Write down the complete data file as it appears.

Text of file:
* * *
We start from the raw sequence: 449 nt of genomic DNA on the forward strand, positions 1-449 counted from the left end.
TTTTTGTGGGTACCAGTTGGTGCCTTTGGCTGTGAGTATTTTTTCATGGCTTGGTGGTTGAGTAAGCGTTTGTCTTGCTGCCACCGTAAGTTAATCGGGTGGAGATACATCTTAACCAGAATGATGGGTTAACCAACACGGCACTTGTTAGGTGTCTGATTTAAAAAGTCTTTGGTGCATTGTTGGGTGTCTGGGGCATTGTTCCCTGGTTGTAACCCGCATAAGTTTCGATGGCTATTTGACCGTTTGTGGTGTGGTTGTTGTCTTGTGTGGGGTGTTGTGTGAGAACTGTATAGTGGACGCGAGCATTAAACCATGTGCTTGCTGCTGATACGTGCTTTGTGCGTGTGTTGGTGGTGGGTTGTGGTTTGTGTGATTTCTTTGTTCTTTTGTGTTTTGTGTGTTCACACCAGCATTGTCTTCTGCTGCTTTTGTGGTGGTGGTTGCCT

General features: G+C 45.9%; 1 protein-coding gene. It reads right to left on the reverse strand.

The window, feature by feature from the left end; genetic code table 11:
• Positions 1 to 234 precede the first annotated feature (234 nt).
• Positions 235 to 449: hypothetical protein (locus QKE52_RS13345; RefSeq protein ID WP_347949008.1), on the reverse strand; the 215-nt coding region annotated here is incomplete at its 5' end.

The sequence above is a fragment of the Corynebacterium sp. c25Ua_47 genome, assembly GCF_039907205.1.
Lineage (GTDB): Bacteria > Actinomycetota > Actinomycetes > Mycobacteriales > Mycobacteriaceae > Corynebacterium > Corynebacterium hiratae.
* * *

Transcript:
We start from the raw sequence: 449 nt of genomic DNA on the forward strand, positions 1-449 counted from the left end.
TTTTTGTGGGTACCAGTTGGTGCCTTTGGCTGTGAGTATTTTTTCATGGCTTGGTGGTTGAGTAAGCGTTTGTCTTGCTGCCACCGTAAGTTAATCGGGTGGAGATACATCTTAACCAGAATGATGGGTTAACCAACACGGCACTTGTTAGGTGTCTGATTTAAAAAGTCTTTGGTGCATTGTTGGGTGTCTGGGGCATTGTTCCCTGGTTGTAACCCGCATAAGTTTCGATGGCTATTTGACCGTTTGTGGTGTGGTTGTTGTCTTGTGTGGGGTGTTGTGTGAGAACTGTATAGTGGACGCGAGCATTAAACCATGTGCTTGCTGCTGATACGTGCTTTGTGCGTGTGTTGGTGGTGGGTTGTGGTTTGTGTGATTTCTTTGTTCTTTTGTGTTTTGTGTGTTCACACCAGCATTGTCTTCTGCTGCTTTTGTGGTGGTGGTTGCCT

General features: G+C 45.9%; 1 protein-coding gene. It reads right to left on the reverse strand.

The window, feature by feature from the left end; genetic code table 11:
• Positions 1 to 234 precede the first annotated feature (234 nt).
• Positions 235 to 449: hypothetical protein (locus QKE52_RS13345; RefSeq protein ID WP_347949008.1), on the reverse strand; the 215-nt coding region annotated here is incomplete at its 5' end.

The sequence above is a fragment of the Corynebacterium sp. c25Ua_47 genome, assembly GCF_039907205.1.
Lineage (GTDB): Bacteria > Actinomycetota > Actinomycetes > Mycobacteriales > Mycobacteriaceae > Corynebacterium > Corynebacterium hiratae.